It's about Time!

A superior algorithm to infer gene regulatory networks from time-series expression data

Finkle & WuMany genetic components are involved in diseases such as cancer, and genome-scale experiments now allow us to uncover information about them faster than ever. Untangling how genes interact is essential for developing more effective treatments for disease. An emerging approach to this problem is to infer gene regulatory networks (GRNs) from microarray or RNA-seq experiments. GRNs condense thousands of changes in gene expression into a map that depicts the flow of information through genes using directed edges. Although the computational tools for doing this have consistently improved, many do not incorporate temporal information from time-series measurements, leading them to make false predictions.

We developed a novel algorithm that improves network inference from time-series gene expression data, which we call Sliding Window Inference for Network Generation (SWING). The key idea behind SWING is to account for time delays between regulatory events that exist due to the many steps required for genes to respond to stimuli. SWING partitions experimental data into many small "windows," which we found improves algorithm accuracy for revealing interactions that occur within short periods of time. It also pairs this with the concept of Granger causality—a statistical idea from economics that states that an event can be forecasted by another causal event in the past—to improve the inference of GRNs from time-series gene expression data. Using simulated GRNs, where we know the true interactions, we show that SWING can reconstruct network maps more accurately by accounting for time delays. We identify many time-delayed interactions from simulated systems and in vitro E. coli and S. cerevisiae data, and show that SWING can improve network inference in these contexts. Overall, we demonstrate the importance and utility of accounting for temporal ordering to understand biological systems. In other words, it’s about time!  For further details, see Finkle, Wu, and Bagheri, Windowed Granger causal inference strategy improves discovery of gene regulatory networks. – Justin Finkle & Jia Wu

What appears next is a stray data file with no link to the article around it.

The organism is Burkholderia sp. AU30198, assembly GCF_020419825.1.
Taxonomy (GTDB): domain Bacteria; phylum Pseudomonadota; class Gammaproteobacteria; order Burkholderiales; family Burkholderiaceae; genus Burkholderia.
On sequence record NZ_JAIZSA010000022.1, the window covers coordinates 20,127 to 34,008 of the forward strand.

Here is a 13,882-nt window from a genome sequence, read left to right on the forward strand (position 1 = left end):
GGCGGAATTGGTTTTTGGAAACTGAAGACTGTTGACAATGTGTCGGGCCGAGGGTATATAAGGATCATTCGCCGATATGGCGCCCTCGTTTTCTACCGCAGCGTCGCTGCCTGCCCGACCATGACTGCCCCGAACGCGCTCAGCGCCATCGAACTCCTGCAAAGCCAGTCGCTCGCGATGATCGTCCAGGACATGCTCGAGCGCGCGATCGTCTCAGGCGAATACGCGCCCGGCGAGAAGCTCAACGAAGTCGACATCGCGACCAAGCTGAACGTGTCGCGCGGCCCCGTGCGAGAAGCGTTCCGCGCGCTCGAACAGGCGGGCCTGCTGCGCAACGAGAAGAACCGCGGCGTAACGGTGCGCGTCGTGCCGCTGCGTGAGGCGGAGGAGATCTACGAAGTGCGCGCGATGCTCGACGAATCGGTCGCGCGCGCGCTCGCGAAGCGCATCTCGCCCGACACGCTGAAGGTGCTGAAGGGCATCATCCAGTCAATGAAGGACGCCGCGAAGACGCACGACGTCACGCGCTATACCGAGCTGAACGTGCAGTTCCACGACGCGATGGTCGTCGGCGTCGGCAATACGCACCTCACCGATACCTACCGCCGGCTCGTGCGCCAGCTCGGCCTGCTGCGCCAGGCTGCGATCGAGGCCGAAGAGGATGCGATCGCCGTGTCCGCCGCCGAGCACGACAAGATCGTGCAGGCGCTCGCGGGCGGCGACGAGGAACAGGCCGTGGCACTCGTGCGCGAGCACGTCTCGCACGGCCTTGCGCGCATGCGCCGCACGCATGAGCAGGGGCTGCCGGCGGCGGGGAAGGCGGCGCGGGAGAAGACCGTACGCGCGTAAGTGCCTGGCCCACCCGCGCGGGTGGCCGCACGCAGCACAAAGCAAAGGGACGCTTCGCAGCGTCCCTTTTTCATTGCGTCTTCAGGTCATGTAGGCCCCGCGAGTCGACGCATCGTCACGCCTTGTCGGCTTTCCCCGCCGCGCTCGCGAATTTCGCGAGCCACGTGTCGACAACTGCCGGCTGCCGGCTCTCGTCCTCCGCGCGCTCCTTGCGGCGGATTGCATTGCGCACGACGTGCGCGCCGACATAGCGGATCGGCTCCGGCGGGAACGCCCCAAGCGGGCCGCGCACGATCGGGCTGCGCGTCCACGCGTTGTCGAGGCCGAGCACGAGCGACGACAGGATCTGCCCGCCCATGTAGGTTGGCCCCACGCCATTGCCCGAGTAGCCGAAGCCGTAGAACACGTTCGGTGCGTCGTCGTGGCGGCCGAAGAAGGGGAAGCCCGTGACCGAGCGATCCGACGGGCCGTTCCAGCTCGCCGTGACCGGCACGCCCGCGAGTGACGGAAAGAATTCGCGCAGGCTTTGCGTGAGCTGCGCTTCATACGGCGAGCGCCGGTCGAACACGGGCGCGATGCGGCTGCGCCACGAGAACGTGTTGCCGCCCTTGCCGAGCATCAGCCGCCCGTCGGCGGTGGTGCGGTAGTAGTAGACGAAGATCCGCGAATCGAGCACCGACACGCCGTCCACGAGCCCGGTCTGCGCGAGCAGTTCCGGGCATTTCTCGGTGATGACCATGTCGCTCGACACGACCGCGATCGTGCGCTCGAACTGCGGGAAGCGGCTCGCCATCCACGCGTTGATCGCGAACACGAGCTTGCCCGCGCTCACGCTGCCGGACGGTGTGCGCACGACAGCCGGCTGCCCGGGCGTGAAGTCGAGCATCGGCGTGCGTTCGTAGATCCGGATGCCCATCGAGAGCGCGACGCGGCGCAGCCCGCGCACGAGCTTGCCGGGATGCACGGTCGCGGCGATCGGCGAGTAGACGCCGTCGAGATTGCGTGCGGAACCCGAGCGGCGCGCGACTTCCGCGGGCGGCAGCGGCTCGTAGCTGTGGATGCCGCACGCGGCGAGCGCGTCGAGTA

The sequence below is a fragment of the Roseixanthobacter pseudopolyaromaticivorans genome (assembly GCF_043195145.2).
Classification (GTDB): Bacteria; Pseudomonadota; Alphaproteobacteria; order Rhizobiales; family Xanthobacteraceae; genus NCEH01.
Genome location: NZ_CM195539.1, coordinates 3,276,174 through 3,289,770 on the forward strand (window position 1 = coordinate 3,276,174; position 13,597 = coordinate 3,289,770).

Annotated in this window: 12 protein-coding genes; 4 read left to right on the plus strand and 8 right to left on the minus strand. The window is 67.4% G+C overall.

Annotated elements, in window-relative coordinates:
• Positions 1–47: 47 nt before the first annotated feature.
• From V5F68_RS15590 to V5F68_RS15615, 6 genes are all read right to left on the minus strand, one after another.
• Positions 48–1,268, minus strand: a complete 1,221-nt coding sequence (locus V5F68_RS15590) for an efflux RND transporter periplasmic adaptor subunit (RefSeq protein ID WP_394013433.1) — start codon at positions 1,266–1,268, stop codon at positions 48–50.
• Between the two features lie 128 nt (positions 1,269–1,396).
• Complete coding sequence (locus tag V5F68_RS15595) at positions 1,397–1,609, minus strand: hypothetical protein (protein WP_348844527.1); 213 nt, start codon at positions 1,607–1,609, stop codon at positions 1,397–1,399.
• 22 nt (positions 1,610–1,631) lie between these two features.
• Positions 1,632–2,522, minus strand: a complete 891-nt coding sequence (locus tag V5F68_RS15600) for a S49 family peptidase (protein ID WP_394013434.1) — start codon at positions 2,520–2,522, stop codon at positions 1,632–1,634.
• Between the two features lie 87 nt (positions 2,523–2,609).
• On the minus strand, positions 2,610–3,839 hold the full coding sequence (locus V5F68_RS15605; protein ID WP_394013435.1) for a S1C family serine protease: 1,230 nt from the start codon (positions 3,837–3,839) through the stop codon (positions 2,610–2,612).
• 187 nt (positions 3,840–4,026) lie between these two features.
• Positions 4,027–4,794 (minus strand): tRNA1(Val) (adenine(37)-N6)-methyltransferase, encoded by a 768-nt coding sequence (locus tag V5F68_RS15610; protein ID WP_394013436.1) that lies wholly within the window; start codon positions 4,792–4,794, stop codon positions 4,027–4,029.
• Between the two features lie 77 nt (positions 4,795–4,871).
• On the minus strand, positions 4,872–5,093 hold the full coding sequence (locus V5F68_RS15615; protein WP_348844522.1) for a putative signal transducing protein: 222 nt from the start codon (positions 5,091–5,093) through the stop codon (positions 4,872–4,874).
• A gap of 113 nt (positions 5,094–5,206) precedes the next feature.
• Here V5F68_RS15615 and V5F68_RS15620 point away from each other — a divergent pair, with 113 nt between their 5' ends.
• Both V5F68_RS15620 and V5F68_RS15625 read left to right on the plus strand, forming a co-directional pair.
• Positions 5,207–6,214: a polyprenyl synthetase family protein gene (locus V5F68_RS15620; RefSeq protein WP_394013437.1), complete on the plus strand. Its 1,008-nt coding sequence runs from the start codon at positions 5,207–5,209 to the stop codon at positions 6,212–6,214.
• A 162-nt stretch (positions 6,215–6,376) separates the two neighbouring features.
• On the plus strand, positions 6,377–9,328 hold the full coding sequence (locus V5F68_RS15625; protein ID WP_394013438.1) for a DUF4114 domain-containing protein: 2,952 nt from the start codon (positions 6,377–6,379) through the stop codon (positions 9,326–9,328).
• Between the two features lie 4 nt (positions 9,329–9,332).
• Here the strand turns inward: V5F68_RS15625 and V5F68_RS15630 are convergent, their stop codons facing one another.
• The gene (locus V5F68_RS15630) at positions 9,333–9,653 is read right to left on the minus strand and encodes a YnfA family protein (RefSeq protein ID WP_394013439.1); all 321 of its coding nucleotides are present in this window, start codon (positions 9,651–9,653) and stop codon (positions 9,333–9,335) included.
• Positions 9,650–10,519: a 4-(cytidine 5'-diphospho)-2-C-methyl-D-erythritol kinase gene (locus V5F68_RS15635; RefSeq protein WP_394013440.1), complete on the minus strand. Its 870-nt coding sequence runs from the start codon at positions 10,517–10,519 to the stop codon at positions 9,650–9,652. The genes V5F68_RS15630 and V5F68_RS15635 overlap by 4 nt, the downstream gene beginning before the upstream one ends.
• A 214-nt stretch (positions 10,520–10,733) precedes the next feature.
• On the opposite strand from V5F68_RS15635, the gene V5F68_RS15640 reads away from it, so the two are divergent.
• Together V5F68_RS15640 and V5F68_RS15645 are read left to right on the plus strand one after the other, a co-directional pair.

Understanding Stem Cells

Exploring how cell-cell communication mediates cell fate decisions in the early embryo

GearyStem cells of the early embryo, termed embryonic stem cells, will give rise to all the cell types of the mature organism. Cells are eventually partitioned into one of three different tissue layers, called germ layers, with each preparing cells for a very different function. Neural crest stem cells, which are unique to vertebrate organisms, are part of a germ layer where cells are destined to become either skin cells or neural cells, yet they are not instructed to become either of these specialized cell types. Instead, these cells exhibit a stem cell-like state until later stages of development to make contributions to mature structures like muscle, cartilage and bone, and the valves of the heart. These cells resist the push to become specialized and provide a great system to answer the enigmatic question, how do stem cells maintain their remarkable potential? My work uses Xenopus as a model organism to explore how cell-cell communication is involved in regulating stem cell potential, providing novel insights into the cell signals that are essential for both stem cell pluripotency and for neural crest formation. I found that fibroblast growth factor (FGF) signals regulate the gene expression of pluripotent stem cells, and that there is a striking switch in the signaling cascades activated by FGF signals as cells exit the stem cell state and commence lineage restriction. Specifically, pluripotent stem cells display and require Map Kinase signaling, whereas PI3 Kinase/Akt signals increase as cells undergo lineage restriction. Importantly, retaining a high Map Kinase/low Akt signaling profile is essential for establishing Neural Crest stem cells. Thus, my work sheds important light on the signal-mediated control of pluripotency and the molecular mechanisms governing the genesis of the Neural Crest.  For further details, see Geary & LaBonne, FGF mediated MAPK and PI3K/Akt Signals make distinct contributions to pluripotency and the establishment of Neural Crest. – Lauren Geary

What Are Methanobactins?

The biosynthesis, regulation, and transport of an unusual family of metal-binding natural products